• I second Swami’s thoughts… We should not easily dismiss democracy as some useless idea in deference to some kind of idealized Vedic system which we have no current reference for and very little anectdotal information about. Better to deal with the current reality. Its a shame there is no smooth and easy system of government, but these are the times we live in. Its healthy to hone our vision, see through the muck, do the hard work that is required in a democratic society while living our high ideals as much as we can.
        Government is a necessity because of one basic thing – disagreement. At least in democracy difference of opinion is honored and negotiated and the animal tendency to silence (or kill) one’s opponent is civilized by use of discourse. Very simply put, I’d rather have it this way (crummy as it is at times when my opinion isn’t winning) than any other current system where might makes right or dissent can equal death! Not much point in wishing for a world in which we would be the Vaisnava dictators silencing any who would oppose. Just ain’t the reality…

    • Any Vaishnava worth his “salt” with a genuine kshatriya tendency could resolve this issue in 30 minutes

      Really Vaisnavas could not manage a small organization like Gaudiya Math and ISKCON and now they can manage the whole country? Your statement is not even wrong. And they need secular judges to solve issue like ritvik etc, GM conflicts?

    • Anandamaya Prabhu, American political system is a democracy in name only. In practice it is a pure oligarchy – the rule of people who have a lot of money, or what some call ‘special interest groups’. Both parties are 100% sold out to these folks.
      There are plenty of truly democratic political systems in the world, where these type of Washington con-games would be unthinkable. Corn may be a racket, but a much bigger and more disgusting racket is the US war machine. At least the corn racket is not responsible for tens of thousands innocent people killed or seriously wounded every year this policy is in place.

      • Great point!! I think very few people realize or even contemplate this point – Is U.S a democracy? Is there even a single senator or Congressman coming in from low income groups? There are plenty of them in India though. Democrarcy in United States actually seems to be an outgrowth of capitalistic thought, and primarily promotes capitalism in and around the world – in guise of freedom of speech, thought and democracy. Native cultures cannot stand this kind of sustained onslaught in name of enlightened thought. The result – catastrophic loss of traditional knowledge and common sense, accompanied by growth of a materialistic society.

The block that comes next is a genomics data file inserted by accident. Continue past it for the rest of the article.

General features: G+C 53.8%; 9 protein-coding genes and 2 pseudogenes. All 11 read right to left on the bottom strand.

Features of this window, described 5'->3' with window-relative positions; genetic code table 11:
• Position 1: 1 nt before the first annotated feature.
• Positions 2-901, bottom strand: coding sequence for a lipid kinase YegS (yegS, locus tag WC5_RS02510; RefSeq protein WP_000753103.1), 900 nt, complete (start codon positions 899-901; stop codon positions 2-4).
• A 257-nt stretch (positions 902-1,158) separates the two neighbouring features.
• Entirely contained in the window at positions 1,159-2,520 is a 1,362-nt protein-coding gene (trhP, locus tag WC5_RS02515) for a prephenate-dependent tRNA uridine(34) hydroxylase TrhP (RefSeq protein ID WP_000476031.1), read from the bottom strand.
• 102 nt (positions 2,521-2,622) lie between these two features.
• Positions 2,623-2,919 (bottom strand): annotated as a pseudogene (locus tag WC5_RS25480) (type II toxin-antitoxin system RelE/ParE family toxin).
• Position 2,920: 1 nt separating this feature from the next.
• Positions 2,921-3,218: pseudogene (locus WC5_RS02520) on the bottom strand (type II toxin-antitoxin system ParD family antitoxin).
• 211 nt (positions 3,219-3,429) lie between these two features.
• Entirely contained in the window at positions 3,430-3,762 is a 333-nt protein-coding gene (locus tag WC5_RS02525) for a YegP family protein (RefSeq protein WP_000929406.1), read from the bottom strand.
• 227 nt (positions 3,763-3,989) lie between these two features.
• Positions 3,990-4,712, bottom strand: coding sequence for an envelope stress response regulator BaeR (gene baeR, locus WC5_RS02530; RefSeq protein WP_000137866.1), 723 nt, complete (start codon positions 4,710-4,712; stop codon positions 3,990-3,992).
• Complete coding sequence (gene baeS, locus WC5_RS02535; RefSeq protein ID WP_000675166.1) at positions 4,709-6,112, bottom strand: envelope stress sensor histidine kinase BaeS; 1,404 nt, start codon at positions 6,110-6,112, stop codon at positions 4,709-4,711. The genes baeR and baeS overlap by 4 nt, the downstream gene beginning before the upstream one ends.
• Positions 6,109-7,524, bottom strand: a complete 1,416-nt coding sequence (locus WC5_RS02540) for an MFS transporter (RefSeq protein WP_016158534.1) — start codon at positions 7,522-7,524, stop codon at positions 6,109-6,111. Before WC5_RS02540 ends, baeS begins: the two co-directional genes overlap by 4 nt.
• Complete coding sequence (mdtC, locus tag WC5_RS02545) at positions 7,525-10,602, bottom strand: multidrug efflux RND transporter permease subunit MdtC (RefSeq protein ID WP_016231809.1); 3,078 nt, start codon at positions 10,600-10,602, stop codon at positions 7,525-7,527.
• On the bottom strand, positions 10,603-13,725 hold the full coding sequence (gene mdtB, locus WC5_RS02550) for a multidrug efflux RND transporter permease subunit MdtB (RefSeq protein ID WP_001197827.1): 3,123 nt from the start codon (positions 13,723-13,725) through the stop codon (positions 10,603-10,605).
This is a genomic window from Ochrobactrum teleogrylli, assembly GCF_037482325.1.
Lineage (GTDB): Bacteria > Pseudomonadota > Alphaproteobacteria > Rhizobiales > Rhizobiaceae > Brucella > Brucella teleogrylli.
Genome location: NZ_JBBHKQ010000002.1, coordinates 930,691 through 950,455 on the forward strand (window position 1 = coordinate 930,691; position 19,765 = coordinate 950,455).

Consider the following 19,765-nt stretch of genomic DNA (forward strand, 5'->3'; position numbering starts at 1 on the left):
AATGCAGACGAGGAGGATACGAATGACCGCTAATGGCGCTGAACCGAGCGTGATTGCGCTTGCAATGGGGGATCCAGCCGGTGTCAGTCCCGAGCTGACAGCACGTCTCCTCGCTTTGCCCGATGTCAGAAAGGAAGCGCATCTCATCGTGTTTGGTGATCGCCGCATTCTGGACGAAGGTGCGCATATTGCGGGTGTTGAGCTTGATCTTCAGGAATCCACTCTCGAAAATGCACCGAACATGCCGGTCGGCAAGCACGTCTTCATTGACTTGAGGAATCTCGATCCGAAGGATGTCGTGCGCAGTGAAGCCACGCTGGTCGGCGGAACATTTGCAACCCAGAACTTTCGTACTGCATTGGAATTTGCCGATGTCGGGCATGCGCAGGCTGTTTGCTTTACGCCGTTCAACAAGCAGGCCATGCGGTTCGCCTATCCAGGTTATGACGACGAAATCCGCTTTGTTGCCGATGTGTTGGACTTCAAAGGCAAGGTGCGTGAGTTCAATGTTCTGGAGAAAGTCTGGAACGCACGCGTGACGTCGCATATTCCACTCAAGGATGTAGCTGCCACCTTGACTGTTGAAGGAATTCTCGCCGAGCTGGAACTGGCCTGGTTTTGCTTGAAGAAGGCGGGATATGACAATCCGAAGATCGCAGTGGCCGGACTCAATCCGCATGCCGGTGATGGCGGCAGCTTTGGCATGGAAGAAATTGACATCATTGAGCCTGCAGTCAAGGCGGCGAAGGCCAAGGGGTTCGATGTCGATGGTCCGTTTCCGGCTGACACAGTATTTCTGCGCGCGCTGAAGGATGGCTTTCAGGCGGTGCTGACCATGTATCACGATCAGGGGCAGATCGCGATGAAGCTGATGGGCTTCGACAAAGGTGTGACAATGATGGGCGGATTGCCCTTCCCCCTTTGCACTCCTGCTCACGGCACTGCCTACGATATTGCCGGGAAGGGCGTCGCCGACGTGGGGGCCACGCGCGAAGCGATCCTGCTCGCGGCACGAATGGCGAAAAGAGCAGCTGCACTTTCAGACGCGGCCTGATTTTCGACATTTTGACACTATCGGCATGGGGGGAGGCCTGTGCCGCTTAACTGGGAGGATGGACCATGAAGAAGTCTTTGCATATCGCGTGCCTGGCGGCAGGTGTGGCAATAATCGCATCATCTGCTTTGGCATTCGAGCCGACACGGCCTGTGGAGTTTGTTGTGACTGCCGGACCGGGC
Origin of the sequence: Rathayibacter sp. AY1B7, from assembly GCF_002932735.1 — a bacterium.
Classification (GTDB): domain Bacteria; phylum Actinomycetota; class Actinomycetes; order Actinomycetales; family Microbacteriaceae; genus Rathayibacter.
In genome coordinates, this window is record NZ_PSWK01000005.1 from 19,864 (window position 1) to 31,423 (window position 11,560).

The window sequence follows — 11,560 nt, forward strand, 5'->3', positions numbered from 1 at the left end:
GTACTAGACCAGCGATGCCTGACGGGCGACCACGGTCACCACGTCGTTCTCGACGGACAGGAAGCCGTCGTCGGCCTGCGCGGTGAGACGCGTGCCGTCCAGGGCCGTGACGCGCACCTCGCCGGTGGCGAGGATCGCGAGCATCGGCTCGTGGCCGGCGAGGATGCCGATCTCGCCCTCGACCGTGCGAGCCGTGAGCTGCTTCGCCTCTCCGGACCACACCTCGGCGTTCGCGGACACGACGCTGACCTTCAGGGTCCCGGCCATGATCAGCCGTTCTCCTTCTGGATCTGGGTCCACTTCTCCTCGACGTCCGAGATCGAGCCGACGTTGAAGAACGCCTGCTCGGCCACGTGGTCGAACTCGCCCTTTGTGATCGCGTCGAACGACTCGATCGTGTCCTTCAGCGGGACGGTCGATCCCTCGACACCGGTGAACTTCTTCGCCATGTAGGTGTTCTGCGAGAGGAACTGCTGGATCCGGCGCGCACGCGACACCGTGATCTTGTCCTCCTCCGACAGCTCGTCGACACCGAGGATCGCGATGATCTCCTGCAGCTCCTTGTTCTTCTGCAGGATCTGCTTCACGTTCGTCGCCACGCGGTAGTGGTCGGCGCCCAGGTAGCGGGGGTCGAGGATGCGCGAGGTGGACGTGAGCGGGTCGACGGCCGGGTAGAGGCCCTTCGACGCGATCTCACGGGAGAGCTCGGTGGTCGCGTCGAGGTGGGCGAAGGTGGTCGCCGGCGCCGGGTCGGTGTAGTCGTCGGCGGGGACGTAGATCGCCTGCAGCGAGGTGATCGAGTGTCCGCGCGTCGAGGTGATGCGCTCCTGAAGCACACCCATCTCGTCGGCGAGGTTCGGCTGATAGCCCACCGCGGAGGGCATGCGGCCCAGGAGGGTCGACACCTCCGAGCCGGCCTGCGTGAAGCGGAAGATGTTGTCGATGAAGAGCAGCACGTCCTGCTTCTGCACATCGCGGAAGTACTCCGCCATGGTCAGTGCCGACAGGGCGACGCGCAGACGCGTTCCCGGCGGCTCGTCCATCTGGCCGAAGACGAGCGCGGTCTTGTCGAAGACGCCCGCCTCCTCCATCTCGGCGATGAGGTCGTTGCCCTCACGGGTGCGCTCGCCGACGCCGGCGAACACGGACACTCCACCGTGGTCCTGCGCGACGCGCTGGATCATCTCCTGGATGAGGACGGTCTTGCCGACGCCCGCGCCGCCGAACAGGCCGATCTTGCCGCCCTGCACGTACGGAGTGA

• Kula-pavana, Prabhu,
        I would say “throw the bums out,” but that would be considered seditious so I won’t say it. Additionally, I am attempting to become a bhakta, not a political radical. And even if the governmental system were changed, what could replace it could be far worse. Although they today took some tentative steps to solving the debt issue, and forestalled an immediate crisis, this isn’t over yet. Yes, the American military machine is their “sacred cow,” although that is where the bulk of spending cuts could readily come from. The hubris in this country – that we are the world’s cop and can impose our viewpoint, as well as impose our military presence and even dictate who should or should not be in power in sovereign foreign lands – is amazing. Very few U.S. senators and congressmen even sense this – one notable exception is Ron Paul, but his is practically a voice in the wilderness.

  3. Instead of democracy or monarchy, perhaps what the USA needs is a totalitarian form of government like the Iskcon GBC. Then whoever didn’t agree with the verdict of the committee could just be kicked out of the country.

  4. Maharaj & Prabhus, My point isn’t so much the system as the gross general lack of intelligence by those running it. What they do is most often against any grain of common sense. But then, as it has been said, common sense isn’t so common anymore. But yes, the system is faulty, also, and the liberties we take for granted may not be there when the system finally crumbles through gross mismanagement and partisan politics, and that is definitely where it is headed.
    And, yes, a Vaishnava monarchy run by a truly noble and high-minded Vaishnava wouldn’t be a bad thing, except that it may be difficult to find a truly noble, high-minded Vaishnava who would be interested in running a country. What seems to have been forgotten about monarchies, due to the examples we have seen of degraded monarchies over the last few hundred years, is that a good ruler truly has the interest of his people at heart, above his own interests. Modern democracy was formed as an alternative to degraded monarchies, but a proper monarchy would be vastly superior to democracy.

    • I am not sure a monarchy would be effective in today’s world no matter who the king was. Furthermore it is a pipe dream at best and a politically naive idea in my opinion. Again, better to work with the present system that gives one the facility to be a Vaisnava, bring others to Vaisnavism, and change government policy to the extent one is successful in increasing the number of Vaisnavas by one’s precept and example. This puts the solution to the problem squarely in your own hands. “Doctor cure thyself.” This is the mandate of the Gita.

      It is also worth noting that there is a wide spectrum of positions Vaisnavas take on various issues, often in opposition to one another on hot issues of the day. Basically there are Republican, Democratic, and Independent Vaisnava mindsets on many issues.

    • When was common sense common? There was never time it existed commonly, nor it will ever exist commonly. The greatest thing to know about history is that man can never learn from history.